My daughter requested a new unicorn backpack for starting first grade. The full-sized backpack by Upstroke Studio has a good-sized main compartment with plenty of room for her binder, notebook, and a spare jacket. The front pocket holds her emergency snack (hoping she doesn't get hangry for her teacher), but it will probably be more useful for older grades.
I didn't want to completely saturate the backpack to wash it when all I really needed to clean was the white front panel. I took the easy route and used a wet wipe on the white panel. I set the backpack aside to dry and collected the items I wanted to use in decorating the Unicorn Horn design.
- Dual Tip Fabric Markers
- Flip Sequin Sheet
- Fabric/Beaded Flowers
- Matching Jewels
- Quick Dry Fabric Fusion
- White Pearl Rivet Studs
- Needle Tool (for poking a rivet hole)
- Hot Pink Dimensional Paint (see: One Last Addition)
Caution: Color Bleed
Color bleed is frustrating and very common with fabric painting. If the fabric is damp at all, the color will bleed. The more wet the paint is, the more it will bleed.
Fabric markers are most prone to bleeding when they are brand new. Be cautious and use very light strokes. By light strokes, I mean almost so light that it doesn't feel like you are even touching the cloth with the tip of your marker.
Using Fabric Markers
Once the "canvas" was dry, it was time to start coloring. I like the dual-tip fabric markers. I can fill in larger areas with the wide tip while staying clear of the edges to avoid color bleed. I then go around the edges with the fine tip.
I used a very light touch to avoid color bleed. I went over several areas more than once to get the vibrancy I wanted. Occasionally I used a different color on my second coat to mix the colors. To give some shapes more depth, I used different colors on the inside and edge.
Flip Sequins & Embellishments
What made this project extra fun was when I moved beyond just painting. I like using different kinds of embellishments because it gives projects more dimension, depth, and texture. Flip sequins were perfect for this project because they add both texture and fun. Not to mention, my six-year-old loves them!
I measured the horn element of the design. I knew I would be covering up the fun spiral shape of the design but it was worth it for the look I was going for. Once I had the dimensions, I used tailor's chalk to mark the shape on the back of the flip sequins. I cut the shape a little wide. You will lose several sequins along the cut path. Cutting the shape a little wide will give a little allotment to account for those lost sequins.
I used Quick Dry Fabric Fusion to adhere the sequins to the fabric. The fabric on the back of the flip sequins was rather thin, so while the fabric fusion was drying I flipped the sequins a few times to make sure they weren't getting stuck down. That may have been unnecessary, but it made me feel better. Once the fabric fusion was dry I checked the edges and reapplied to any edge that wasn't completely attached.
The edge of the flip sequins was a harsh line, which was fine for the sides. Where the horn met the flower tiara, the hard-line didn't work so well. Cutting a curvy line with fine detail in the flip sequins just didn't seem feasible. To blend the sequins into the design I attached some fabric flowers and a matching jewel with the same Quick Dry Fabric Fusion.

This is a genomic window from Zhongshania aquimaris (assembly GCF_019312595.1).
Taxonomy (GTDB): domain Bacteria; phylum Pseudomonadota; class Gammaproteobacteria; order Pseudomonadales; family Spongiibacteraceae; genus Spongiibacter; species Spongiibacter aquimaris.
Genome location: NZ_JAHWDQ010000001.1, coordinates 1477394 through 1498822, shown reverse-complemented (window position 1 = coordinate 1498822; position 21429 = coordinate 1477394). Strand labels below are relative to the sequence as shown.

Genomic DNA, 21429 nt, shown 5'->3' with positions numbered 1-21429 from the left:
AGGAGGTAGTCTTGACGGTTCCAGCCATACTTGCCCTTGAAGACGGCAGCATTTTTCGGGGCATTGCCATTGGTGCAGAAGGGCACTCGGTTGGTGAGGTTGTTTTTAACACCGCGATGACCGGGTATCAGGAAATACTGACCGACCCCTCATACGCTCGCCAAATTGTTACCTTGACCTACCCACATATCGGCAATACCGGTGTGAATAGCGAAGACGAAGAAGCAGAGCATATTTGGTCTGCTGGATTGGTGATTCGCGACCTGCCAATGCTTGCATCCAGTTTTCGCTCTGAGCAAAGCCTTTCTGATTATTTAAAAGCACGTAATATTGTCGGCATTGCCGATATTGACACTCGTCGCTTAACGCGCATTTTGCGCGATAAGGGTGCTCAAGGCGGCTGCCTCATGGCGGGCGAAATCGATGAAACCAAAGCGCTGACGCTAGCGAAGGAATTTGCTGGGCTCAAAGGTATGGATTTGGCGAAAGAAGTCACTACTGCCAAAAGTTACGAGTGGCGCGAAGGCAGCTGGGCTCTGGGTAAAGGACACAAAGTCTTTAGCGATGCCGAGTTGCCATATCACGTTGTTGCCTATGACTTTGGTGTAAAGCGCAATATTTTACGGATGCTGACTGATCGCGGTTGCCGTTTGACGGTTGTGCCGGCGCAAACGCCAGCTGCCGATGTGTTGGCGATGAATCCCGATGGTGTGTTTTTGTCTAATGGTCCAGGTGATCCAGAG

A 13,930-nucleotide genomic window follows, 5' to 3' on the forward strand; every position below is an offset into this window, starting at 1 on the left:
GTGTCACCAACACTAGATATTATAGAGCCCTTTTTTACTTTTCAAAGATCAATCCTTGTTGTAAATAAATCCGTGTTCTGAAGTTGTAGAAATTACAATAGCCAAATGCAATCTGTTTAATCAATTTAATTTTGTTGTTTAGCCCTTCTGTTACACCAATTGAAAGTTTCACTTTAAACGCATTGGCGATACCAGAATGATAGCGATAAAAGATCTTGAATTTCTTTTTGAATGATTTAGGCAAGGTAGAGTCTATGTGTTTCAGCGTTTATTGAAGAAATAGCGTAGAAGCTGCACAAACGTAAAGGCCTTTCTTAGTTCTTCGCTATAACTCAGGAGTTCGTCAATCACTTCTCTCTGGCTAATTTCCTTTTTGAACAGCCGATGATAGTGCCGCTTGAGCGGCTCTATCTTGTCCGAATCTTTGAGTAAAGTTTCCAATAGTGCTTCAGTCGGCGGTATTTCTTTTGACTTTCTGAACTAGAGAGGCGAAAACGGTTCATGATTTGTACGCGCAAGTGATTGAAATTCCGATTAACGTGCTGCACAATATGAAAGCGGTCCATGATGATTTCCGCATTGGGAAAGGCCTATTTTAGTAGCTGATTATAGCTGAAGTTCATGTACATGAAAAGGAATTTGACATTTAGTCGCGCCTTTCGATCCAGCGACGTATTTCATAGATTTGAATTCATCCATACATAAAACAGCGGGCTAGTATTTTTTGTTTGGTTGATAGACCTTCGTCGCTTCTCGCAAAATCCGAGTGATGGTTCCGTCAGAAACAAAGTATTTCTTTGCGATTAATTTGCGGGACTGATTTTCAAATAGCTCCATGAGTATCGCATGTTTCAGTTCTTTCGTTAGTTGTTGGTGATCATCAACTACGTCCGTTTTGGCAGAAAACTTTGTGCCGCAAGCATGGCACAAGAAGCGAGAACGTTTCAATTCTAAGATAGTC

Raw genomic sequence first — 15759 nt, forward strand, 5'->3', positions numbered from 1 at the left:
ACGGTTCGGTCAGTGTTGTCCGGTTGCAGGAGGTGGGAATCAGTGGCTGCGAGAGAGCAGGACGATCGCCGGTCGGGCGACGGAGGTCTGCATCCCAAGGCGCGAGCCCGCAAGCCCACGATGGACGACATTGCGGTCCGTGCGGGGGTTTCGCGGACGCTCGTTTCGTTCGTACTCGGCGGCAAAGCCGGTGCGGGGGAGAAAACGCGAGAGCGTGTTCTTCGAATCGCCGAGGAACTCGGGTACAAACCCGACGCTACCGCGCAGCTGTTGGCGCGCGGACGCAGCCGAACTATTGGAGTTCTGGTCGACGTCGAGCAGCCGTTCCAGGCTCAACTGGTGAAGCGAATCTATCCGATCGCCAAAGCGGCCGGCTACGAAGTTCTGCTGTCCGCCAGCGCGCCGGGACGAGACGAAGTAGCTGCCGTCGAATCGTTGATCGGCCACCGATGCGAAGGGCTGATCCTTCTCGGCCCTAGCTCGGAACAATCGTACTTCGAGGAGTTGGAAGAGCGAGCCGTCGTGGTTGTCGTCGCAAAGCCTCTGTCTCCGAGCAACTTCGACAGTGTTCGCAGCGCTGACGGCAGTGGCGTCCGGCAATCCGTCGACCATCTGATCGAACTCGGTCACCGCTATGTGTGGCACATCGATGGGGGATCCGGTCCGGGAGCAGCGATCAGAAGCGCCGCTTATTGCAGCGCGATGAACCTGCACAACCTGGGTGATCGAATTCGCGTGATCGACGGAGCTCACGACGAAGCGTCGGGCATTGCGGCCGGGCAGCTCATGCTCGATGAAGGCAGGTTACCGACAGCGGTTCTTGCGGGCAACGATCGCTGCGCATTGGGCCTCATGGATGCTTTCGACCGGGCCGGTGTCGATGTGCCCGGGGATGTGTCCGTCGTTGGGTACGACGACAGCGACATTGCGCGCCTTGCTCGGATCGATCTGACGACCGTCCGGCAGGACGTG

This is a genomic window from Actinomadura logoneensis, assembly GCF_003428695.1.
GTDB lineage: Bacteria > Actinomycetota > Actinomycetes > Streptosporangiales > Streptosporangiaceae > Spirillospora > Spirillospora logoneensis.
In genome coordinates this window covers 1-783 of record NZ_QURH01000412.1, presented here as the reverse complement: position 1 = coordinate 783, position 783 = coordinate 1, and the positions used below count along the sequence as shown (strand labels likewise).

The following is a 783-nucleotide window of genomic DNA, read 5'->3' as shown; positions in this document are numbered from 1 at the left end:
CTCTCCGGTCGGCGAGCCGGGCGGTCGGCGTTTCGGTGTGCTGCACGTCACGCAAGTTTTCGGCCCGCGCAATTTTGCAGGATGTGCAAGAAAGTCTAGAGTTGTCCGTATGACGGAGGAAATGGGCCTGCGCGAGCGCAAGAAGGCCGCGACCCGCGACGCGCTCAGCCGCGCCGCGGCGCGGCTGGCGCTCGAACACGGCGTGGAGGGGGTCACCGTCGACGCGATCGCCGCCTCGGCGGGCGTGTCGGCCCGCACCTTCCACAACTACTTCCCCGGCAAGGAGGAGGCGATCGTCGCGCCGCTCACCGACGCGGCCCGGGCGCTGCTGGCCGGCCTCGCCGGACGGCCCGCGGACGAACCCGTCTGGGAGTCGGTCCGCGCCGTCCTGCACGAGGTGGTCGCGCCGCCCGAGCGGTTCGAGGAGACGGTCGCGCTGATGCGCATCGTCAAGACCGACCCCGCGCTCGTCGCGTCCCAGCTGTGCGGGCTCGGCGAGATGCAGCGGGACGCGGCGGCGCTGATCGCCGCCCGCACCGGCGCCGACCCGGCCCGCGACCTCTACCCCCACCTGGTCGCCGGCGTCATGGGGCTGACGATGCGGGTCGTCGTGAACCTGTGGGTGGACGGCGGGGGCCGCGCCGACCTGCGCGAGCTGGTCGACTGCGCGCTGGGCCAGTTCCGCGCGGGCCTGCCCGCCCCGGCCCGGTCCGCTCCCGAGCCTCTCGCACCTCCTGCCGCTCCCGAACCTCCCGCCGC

To finish the project I added another flower as well as a jewel to the center of the largest flower. For the center of the three smaller flowers, I used White Pearl Rivet Studs. To attach the studs I used a clay needle tool to poke a hole where I wanted the rivet to go. The size of the rivets was small enough that I didn't want to punch out a large hole. A small poke was all I needed. These particular studs were not threaded so all I had to do to attach the white pearls was pinch them on the rivets.
Forgot to Heat Set?
This was the point at which I realized I missed a step. I usually heat set fabric paint with an iron and occasionally I use the clothes dryer method. With the added embellishments, the iron method definitely wouldn't work. So this time, instead of throwing the backpack in the clothes dryer, I took a hairdryer to it. I didn't let the hairdryer get too close or let it stay in one place for too long. It may not be the best method but the fabric did get quite warm to the touch for long enough that I felt doing this was helpful.
This is a backpack that will get used and will probably see its fair share of both rain and snow. Using a fabric waterproofing spray, such as Scotchguard is also a good idea to ensure the longevity of the art.
I had a lot of fun with this craft project and I'm pleased with the final look. I gave my daughter the backpack, satisfied with how it turned out. She loves it and couldn't wait to show her friends at school.
One Last Addition
After giving her the backpack she played with the flip sequins a lot. She ended up losing a single sequin. I know that's not bad at all, but I'm a worrier. I wanted to make sure the sequins weren't going anywhere. I decided to add a border around the edges of the horn that weren't already covered.
I used pink dimensional paint, or puff paint, to go around the edges of the horn. It's not as clean or nice as I would like, but it still turned out better than I was afraid it would. Now those sequins aren't going anywhere.